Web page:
- Telstra has revealed a 39.6 per cent drop in profits and a 21.7 per cent decline in earnings over the 2019 financial year
- The company has also warned that its 2020 guidance predicts a loss of between $800,000 and $1 billion in earnings this financial year
- Company management cited a $600 million hit from the NBN roll-out as a key contributing factor to the decline in earnings
- Telstra has been undergoing its radical T22 turnaround strategy since June last year
- As at 11:49am AEST, company shares are down 1.27 per cent to trade for $3.89 each in a $46.32 billion market cap.
Telstra’s share price opened at a loss today after the company revealed a 39.6 per cent drop in profits over the 2019 financial year.
The telco giant’s net profit after tax for 2019 was $2.1 billion. For comparison, this figure sat at $3.6 billion at the end of the 2018 financial year.
On top of this, earnings before interest, tax, depreciation and amortisation (EBITDA) were down 21.7 per cent — sitting at $8 billion total compared to last year’s $10.2 billion. Company revenue was down 2.3 per cent, ending the financial year at $25.26 million.
The company has also warned shareholders that earnings are expected to take another dip in 2020. Telstra’s 2020 guidance predicts a loss of between $800,000 and $1 billion in earnings this financial year — not quite as steep as the loss reported today, but certainly no cause for celebration.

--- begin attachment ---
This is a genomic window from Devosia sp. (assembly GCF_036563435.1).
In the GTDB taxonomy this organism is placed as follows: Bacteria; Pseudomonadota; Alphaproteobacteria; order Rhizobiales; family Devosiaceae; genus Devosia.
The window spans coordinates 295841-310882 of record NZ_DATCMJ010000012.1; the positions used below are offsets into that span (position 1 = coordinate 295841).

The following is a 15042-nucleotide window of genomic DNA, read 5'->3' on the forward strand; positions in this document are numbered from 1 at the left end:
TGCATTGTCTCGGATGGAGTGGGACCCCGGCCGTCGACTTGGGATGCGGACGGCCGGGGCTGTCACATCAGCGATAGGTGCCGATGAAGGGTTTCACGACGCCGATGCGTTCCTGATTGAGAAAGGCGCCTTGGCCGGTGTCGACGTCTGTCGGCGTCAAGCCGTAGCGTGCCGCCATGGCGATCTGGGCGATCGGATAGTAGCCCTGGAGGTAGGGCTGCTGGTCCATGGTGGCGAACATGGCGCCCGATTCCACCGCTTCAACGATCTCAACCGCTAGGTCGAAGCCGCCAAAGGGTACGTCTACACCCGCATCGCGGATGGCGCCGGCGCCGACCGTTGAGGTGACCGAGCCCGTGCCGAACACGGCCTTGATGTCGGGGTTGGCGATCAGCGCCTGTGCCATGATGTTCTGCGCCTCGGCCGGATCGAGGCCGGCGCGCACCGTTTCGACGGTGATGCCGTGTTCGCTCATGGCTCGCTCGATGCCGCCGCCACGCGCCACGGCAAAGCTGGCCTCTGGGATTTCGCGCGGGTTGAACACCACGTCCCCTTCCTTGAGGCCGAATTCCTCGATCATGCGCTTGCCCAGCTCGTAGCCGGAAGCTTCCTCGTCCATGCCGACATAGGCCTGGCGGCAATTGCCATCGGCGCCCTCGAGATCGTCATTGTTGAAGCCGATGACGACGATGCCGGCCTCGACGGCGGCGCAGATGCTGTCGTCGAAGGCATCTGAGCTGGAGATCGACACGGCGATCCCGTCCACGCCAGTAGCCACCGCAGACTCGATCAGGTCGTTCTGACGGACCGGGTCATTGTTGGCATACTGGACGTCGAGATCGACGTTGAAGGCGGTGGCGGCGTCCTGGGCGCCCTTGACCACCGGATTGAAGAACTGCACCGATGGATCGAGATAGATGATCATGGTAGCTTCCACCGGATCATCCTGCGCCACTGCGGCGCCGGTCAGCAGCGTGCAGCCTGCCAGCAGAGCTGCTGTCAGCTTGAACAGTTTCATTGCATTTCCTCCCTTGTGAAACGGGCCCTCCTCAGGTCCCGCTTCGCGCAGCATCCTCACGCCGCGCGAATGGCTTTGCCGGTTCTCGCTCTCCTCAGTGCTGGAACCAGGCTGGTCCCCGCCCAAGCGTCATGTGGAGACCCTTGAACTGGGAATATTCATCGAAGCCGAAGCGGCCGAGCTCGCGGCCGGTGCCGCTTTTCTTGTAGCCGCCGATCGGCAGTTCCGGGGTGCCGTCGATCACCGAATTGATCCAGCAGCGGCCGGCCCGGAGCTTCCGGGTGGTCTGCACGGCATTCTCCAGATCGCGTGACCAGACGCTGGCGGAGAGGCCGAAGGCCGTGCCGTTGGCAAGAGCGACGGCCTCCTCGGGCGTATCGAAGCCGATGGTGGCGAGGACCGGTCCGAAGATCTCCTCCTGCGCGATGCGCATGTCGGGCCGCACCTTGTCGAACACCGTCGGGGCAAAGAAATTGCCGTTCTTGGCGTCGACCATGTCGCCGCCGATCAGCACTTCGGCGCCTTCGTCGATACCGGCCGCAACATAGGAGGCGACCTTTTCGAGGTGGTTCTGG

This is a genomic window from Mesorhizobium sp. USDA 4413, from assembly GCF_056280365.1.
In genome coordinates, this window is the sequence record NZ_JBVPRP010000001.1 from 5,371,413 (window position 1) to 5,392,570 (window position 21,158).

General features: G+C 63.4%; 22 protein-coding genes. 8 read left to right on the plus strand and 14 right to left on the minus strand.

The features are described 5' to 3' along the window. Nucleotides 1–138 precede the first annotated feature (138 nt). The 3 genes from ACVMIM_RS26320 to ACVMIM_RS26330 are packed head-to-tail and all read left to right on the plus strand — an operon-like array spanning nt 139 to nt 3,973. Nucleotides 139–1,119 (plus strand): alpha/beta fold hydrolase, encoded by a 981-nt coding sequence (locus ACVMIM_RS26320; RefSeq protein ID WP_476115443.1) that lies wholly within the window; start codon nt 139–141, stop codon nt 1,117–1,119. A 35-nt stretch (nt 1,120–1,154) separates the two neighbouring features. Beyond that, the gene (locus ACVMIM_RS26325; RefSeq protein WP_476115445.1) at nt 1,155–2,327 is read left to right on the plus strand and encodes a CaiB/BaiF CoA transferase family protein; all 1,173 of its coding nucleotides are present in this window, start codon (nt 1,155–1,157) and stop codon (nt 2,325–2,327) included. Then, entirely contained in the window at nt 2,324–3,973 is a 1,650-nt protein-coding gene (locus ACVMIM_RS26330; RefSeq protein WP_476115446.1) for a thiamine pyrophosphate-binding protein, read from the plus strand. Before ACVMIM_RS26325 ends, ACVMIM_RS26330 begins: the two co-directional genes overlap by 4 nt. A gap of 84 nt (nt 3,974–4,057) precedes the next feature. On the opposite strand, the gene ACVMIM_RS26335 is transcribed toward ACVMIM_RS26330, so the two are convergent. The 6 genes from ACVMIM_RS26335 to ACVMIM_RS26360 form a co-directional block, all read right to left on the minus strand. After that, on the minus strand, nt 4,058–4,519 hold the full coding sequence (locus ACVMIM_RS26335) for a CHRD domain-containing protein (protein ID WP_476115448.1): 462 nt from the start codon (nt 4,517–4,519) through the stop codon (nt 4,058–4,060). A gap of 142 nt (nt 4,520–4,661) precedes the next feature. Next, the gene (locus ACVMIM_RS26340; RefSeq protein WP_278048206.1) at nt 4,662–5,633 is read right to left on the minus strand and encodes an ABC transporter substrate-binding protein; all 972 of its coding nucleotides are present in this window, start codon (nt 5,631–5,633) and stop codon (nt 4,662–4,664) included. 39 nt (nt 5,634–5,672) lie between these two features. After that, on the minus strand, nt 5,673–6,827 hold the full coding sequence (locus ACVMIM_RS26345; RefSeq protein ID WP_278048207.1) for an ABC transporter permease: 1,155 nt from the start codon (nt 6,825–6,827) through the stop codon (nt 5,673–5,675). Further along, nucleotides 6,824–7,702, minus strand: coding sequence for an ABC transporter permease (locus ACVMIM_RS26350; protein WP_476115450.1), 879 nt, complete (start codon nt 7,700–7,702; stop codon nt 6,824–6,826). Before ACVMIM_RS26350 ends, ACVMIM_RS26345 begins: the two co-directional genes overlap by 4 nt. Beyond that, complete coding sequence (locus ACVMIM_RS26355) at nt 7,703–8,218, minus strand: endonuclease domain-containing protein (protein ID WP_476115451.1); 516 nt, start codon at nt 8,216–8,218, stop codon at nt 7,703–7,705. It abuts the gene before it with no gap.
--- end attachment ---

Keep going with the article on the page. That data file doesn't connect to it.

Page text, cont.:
In a letter to shareholders released today, Telstra Chairman John P Mullen and CEO Andrew R Penn cited the NBN roll out as a main contributing factor to the decline in earnings. The letter highlighted a $600 million decline in earnings as a direct result of the NBN.
Yet, despite the dim results, the company was still able to report continued customer growth, adding 378,000 postpaid mobile services over the year — taking the total number of retail mobile postpaid handheld services to 8.2 million.
Telstra also added over 230,000 MVNO mobile prepaid and postpaid services, and 107,000 net new fixed-line retail bundle and data services.
The company, however, has been undergoing a major turnaround strategy since share prices hit five-year lows last year. In June 2018, Telstra announced its Telstra 2022 — or T22 — strategy, which would see $600 million worth of new restructuring charges and 8000 employees laid off, among other big changes.
The purpose of the strategy is to radically simplify the business and set up optionality once the NBN has been fully rolled out.
“We have taken some great strides toward becoming a company that is easier to interact with, improving our service and offering fewer and more flexible products,” the letter to shareholders said.
“While we are making good progress on our T22 strategy, we continue to feel the significant impact of the rollout of the NBN on our earnings and profit, and competition in the mobile market remains high,” it continued.
“Returning to growth will take time. However, we have great confidence that our strategy can arrest the decline in our earnings and create opportunities for growth,” it said.
But the market didn’t seem to share the Directors’ optimism today, with Telstra opening in the red. As at 11:49am AEST, company shares are down 1.27 per cent to trade for $3.89 each in a $46.32 billion market cap.